Now, what are we paying? We are paying Automobile Expenses of $1,380. Record that as -$1,380 in the Automobile Expense column. And we are paying Miscellaneous Expense of $1,800. Record that as -$1,800 in the Miscellaneous Expense column. [Remember, expenses decrease equity. That’s why, in this format, we use a minus sign.]
Transaction 8. Paid office salaries, $7,300.
It’s time to pay those hardworking employees who keep the business running. The accounts being impacted are Cash (it’s decreasing) and Salaries Expense (it’s increasing). Let’s pop that into the spreadsheet.
Transaction 9. Determined that the cost of supplies on hand was $1,250; therefore, the cost of supplies used was $2,050.
Aha! Here’s that tricky part with the Supplies (asset) and Supplies Expense transaction. Textbook authors love to throw this one in. (For more about textbook authors and their trickster ways, watch this video.)
What we’re about to do is actually a Chapter 3 adjusting entry. Here’s what’s going on.
Back in Transaction 2, we purchased $3,300 of office supplies. We said this was like an Inventory of Supplies. We’re putting all those supplies in an office supply closet. Then, as we take office supplies out of the supply closet, the inventory value drops. At the end of the month, we need to determine how much we actually used for office supplies during that time.
We have three numbers here:
- What we started with
- What we used
- What we have left
We know we purchased $3,300 of supplies. That’s our starting amount. The wording of this transaction can be different depending on the textbook. In our example transaction, its spelled out pretty clearly. “Supplies on hand” means what we have left, $1,250. “Cost of supplies used” means what we took out of our inventory for that month.
Right now, our Supplies (asset) balance says we have $3,300 of supplies. But we don’t. We only have $1,250. That means we need to “adjust” our balance to the actual amount. How do we do that?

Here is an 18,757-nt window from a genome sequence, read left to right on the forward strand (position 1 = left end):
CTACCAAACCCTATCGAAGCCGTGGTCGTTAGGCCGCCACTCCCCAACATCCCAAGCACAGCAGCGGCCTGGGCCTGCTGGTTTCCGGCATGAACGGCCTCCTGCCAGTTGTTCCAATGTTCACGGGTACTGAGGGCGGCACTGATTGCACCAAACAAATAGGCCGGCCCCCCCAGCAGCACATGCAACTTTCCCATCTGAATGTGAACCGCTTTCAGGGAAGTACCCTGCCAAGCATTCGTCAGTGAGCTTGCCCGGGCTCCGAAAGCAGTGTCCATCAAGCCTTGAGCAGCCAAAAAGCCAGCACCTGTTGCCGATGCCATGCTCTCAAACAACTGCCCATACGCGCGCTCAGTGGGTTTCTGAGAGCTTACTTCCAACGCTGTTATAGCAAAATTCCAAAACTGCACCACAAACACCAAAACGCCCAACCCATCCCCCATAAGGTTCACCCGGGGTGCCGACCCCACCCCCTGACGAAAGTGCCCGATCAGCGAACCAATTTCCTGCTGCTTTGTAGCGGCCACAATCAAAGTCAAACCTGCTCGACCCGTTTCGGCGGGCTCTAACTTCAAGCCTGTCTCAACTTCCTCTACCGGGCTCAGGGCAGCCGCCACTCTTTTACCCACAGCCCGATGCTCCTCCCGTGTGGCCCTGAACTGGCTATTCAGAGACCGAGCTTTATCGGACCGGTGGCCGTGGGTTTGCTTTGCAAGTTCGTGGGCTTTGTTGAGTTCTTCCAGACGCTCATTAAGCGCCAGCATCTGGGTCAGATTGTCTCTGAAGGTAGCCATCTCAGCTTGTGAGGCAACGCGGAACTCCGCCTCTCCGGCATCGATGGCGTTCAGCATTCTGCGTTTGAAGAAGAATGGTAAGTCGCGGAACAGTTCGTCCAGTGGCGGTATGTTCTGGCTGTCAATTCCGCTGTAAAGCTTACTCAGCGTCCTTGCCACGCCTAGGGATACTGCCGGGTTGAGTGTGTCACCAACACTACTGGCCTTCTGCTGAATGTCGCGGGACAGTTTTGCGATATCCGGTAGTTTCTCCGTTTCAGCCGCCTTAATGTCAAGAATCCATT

We’re going to reduce Supplies (asset) by the difference between what we started with and what we ended up with. $3,300 (beginning) – $1,250 (ending) = $2,050 (what we used). When you use up an asset, it becomes an expense. We’ll use the Supplies Expense account to track that.
Here’s what that looks like:
When we update the balance in that column, we now have $3,300 – $2,050 = $1,250 (the true balance of the Supplies (asset) account. Just remember that the balance of the Supplies (asset) account after the adjustment should be the actual amount of inventory still in the supply closet.
Transaction 10. Withdrew cash for personal use, $13,800.
When an owner puts money into a business (as this owner did in the first transaction), we increase their equity in the business. When an owner takes money out of the business we decrease their equity. Because we want to keep track of withdrawals separately for business and tax purposes, we use a separate account called Owner’s Withdrawals or Owner’s Draw or Dividends.
In this transaction, the owner is withdrawing cash so we know that Cash decreases. The other side of the transaction is a reduction in equity for which we’ll use our separate account for owner’s draw. Here’s what that looks like:
Once we’ve entered all the transactions into the spreadsheet, it’s time to total the columns and do a check to see if our Accounting Equation is still in balance. Check to make sure each transaction is on its own line. Check to see if each transaction is in balance (each line should have the same amount on either side of the transaction. (Don’t forget, this spreadsheet is available for you to download and practice on your own!)
And there you have it! Analyzing Transactions using the Accounting Equation transaction spreadsheet handled!
If you’d like to walk through this step by step in video format, watch this video:
In the second part of this article, we move into Chapter 2 and learn how to analyze accounting transactions using T-Accounts and Journal Entries. You can find that article here:
If you’re not used to speaking the language of accounting, understanding debits and credits can seem confusing at first. In this article, we will walk through step-by-step all the building